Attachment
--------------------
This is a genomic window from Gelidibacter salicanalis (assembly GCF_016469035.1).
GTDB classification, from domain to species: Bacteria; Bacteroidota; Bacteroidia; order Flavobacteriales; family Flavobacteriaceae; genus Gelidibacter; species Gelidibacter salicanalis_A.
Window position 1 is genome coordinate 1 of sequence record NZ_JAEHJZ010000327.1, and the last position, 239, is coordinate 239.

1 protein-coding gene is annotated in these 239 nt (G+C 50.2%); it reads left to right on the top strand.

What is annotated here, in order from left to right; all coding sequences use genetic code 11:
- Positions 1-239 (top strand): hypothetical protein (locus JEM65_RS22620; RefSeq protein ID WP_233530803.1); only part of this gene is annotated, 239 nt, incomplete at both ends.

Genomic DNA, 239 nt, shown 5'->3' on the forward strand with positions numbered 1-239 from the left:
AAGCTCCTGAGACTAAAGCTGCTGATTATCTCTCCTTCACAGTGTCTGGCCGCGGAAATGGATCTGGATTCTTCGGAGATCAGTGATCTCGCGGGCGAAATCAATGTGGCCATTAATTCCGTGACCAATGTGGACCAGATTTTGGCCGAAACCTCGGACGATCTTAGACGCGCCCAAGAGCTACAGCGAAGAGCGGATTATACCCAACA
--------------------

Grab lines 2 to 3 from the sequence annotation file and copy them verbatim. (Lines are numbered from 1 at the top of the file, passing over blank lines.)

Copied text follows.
GTDB classification, from domain to species: Bacteria; Bacteroidota; Bacteroidia; order Flavobacteriales; family Flavobacteriaceae; genus Gelidibacter; species Gelidibacter salicanalis_A.
Window position 1 is genome coordinate 1 of sequence record NZ_JAEHJZ010000327.1, and the last position, 239, is coordinate 239.